The Cossacks were probably the most militarily skilled and loyal foreign volunteers of the Wehrmacht.
In September 1942 the German cavalry General von Pannwitz started raising a complete division with Cossacks, by absorption of previous regiment-sized units like Kampfgruppen von Jungschultz, Lehman, Konomow and Wolff, fresh recruitments, and by implanting a ‘stan’ or Cossack settlement in Poland, and later in Northern Italy. In September 1943 this 1. Kossacken Division was ordered to Yugoslavia, to fight the partisans of Tito.
The Cossacks fought bitterly against the partisans, and proved to be more successful in this kind of operations than the German units, their horses giving them a useful tactical flexibility in the wild terrain of the Balkan mountains. At the end of 1943, with a new 2. Division, von Pannwitz formed the XIV Kossacken Korps. General von Pannwitz was so popular amongst his Cossacks that they granted him the title of ‘Feldataman’, the highest rank in the Cossack hierarchy, traditionally reserved for the Tsar alone.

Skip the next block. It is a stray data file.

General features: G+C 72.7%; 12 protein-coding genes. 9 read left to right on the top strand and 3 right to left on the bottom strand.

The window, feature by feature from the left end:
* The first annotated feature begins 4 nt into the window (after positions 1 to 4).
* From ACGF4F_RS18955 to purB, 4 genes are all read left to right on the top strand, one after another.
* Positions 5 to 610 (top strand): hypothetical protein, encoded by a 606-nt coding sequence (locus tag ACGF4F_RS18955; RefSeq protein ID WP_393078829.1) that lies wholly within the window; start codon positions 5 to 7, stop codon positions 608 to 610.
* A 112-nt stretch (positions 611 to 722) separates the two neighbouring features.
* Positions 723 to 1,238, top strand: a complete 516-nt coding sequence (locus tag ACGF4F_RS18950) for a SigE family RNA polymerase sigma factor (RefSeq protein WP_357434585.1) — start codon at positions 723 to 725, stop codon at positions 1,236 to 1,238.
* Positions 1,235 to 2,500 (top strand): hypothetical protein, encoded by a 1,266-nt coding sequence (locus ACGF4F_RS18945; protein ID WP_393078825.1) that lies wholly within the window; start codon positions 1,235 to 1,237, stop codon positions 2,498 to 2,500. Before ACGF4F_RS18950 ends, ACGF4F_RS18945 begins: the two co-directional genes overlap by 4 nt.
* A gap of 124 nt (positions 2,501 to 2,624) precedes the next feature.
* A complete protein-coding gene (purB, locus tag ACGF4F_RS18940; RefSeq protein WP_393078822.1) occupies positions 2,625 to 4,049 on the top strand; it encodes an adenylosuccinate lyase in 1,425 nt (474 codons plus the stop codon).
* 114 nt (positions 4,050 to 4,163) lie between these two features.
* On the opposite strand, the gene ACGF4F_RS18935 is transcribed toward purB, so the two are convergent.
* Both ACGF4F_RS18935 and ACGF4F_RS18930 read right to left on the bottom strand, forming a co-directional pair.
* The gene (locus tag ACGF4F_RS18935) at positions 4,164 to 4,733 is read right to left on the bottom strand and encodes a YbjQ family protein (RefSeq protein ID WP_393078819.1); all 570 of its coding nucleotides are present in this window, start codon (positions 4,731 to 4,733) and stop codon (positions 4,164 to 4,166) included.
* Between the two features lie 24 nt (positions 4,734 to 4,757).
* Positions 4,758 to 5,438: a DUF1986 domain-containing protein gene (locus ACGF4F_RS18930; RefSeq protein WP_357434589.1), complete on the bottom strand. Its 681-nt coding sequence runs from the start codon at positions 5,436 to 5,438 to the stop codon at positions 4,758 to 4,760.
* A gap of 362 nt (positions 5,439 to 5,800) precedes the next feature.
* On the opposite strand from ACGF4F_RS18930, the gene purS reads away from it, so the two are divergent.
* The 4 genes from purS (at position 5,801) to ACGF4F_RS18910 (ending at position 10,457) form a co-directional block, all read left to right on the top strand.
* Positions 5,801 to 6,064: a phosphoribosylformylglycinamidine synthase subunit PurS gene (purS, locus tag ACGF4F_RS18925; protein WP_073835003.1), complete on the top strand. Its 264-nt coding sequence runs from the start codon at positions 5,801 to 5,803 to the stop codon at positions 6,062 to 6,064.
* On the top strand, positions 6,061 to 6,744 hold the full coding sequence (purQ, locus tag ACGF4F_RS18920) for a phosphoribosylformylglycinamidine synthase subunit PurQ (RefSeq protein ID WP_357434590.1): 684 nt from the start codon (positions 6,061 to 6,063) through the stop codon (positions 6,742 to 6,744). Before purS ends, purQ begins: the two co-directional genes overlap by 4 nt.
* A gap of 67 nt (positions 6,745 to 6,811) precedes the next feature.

The Cossacks continued fighting against the partisans and later the Red Army until the end, when the majority of them managed to surrender to the British Army. However, Stalin demanded them to be handed over, and the British acceded. General von Pannwitz, who refused leaving his men, was hanged. The Cossacks were shot at once or sent to the Siberian gulags.